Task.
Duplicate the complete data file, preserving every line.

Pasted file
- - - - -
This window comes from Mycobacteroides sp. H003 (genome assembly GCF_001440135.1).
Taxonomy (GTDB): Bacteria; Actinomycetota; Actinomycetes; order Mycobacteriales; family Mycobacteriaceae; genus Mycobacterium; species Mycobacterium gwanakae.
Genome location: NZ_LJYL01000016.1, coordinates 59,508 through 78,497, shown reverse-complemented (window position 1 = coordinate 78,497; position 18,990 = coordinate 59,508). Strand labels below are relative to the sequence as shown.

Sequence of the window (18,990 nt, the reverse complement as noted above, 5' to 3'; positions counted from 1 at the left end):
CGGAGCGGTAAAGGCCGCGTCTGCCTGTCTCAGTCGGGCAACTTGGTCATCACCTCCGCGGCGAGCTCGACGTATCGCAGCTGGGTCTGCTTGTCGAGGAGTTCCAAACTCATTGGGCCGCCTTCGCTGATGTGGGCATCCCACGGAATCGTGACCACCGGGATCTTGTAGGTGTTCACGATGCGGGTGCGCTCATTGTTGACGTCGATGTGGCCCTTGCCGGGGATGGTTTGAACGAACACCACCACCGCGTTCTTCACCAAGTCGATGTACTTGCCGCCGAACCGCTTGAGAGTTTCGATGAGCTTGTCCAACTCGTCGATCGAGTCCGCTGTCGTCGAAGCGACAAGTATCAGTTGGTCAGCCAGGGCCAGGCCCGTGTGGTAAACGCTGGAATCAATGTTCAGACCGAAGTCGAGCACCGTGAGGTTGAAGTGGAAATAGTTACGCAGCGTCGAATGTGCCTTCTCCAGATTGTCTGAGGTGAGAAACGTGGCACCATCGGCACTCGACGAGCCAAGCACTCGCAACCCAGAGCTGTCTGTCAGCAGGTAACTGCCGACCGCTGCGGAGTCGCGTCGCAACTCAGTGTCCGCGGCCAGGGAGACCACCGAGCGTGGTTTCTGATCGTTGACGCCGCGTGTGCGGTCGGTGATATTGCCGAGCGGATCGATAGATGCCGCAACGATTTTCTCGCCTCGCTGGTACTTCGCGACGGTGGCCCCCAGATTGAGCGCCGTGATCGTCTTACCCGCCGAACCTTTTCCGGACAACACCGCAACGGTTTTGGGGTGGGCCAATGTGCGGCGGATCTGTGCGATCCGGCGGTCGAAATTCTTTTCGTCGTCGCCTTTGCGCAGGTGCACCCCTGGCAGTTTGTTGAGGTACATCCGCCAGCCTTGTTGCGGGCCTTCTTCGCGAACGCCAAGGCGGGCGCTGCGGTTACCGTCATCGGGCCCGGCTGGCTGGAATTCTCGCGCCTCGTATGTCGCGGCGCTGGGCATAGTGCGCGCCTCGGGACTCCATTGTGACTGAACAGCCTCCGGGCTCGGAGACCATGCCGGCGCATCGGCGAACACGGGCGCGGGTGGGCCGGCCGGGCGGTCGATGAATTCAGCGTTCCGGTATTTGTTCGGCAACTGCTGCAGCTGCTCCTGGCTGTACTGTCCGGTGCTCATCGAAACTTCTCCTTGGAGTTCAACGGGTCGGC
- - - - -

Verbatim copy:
This window comes from Mycobacteroides sp. H003 (genome assembly GCF_001440135.1).
Taxonomy (GTDB): Bacteria; Actinomycetota; Actinomycetes; order Mycobacteriales; family Mycobacteriaceae; genus Mycobacterium; species Mycobacterium gwanakae.
Genome location: NZ_LJYL01000016.1, coordinates 59,508 through 78,497, shown reverse-complemented (window position 1 = coordinate 78,497; position 18,990 = coordinate 59,508). Strand labels below are relative to the sequence as shown.

Sequence of the window (18,990 nt, the reverse complement as noted above, 5' to 3'; positions counted from 1 at the left end):
CGGAGCGGTAAAGGCCGCGTCTGCCTGTCTCAGTCGGGCAACTTGGTCATCACCTCCGCGGCGAGCTCGACGTATCGCAGCTGGGTCTGCTTGTCGAGGAGTTCCAAACTCATTGGGCCGCCTTCGCTGATGTGGGCATCCCACGGAATCGTGACCACCGGGATCTTGTAGGTGTTCACGATGCGGGTGCGCTCATTGTTGACGTCGATGTGGCCCTTGCCGGGGATGGTTTGAACGAACACCACCACCGCGTTCTTCACCAAGTCGATGTACTTGCCGCCGAACCGCTTGAGAGTTTCGATGAGCTTGTCCAACTCGTCGATCGAGTCCGCTGTCGTCGAAGCGACAAGTATCAGTTGGTCAGCCAGGGCCAGGCCCGTGTGGTAAACGCTGGAATCAATGTTCAGACCGAAGTCGAGCACCGTGAGGTTGAAGTGGAAATAGTTACGCAGCGTCGAATGTGCCTTCTCCAGATTGTCTGAGGTGAGAAACGTGGCACCATCGGCACTCGACGAGCCAAGCACTCGCAACCCAGAGCTGTCTGTCAGCAGGTAACTGCCGACCGCTGCGGAGTCGCGTCGCAACTCAGTGTCCGCGGCCAGGGAGACCACCGAGCGTGGTTTCTGATCGTTGACGCCGCGTGTGCGGTCGGTGATATTGCCGAGCGGATCGATAGATGCCGCAACGATTTTCTCGCCTCGCTGGTACTTCGCGACGGTGGCCCCCAGATTGAGCGCCGTGATCGTCTTACCCGCCGAACCTTTTCCGGACAACACCGCAACGGTTTTGGGGTGGGCCAATGTGCGGCGGATCTGTGCGATCCGGCGGTCGAAATTCTTTTCGTCGTCGCCTTTGCGCAGGTGCACCCCTGGCAGTTTGTTGAGGTACATCCGCCAGCCTTGTTGCGGGCCTTCTTCGCGAACGCCAAGGCGGGCGCTGCGGTTACCGTCATCGGGCCCGGCTGGCTGGAATTCTCGCGCCTCGTATGTCGCGGCGCTGGGCATAGTGCGCGCCTCGGGACTCCATTGTGACTGAACAGCCTCCGGGCTCGGAGACCATGCCGGCGCATCGGCGAACACGGGCGCGGGTGGGCCGGCCGGGCGGTCGATGAATTCAGCGTTCCGGTATTTGTTCGGCAACTGCTGCAGCTGCTCCTGGCTGTACTGTCCGGTGCTCATCGAAACTTCTCCTTGGAGTTCAACGGGTCGGC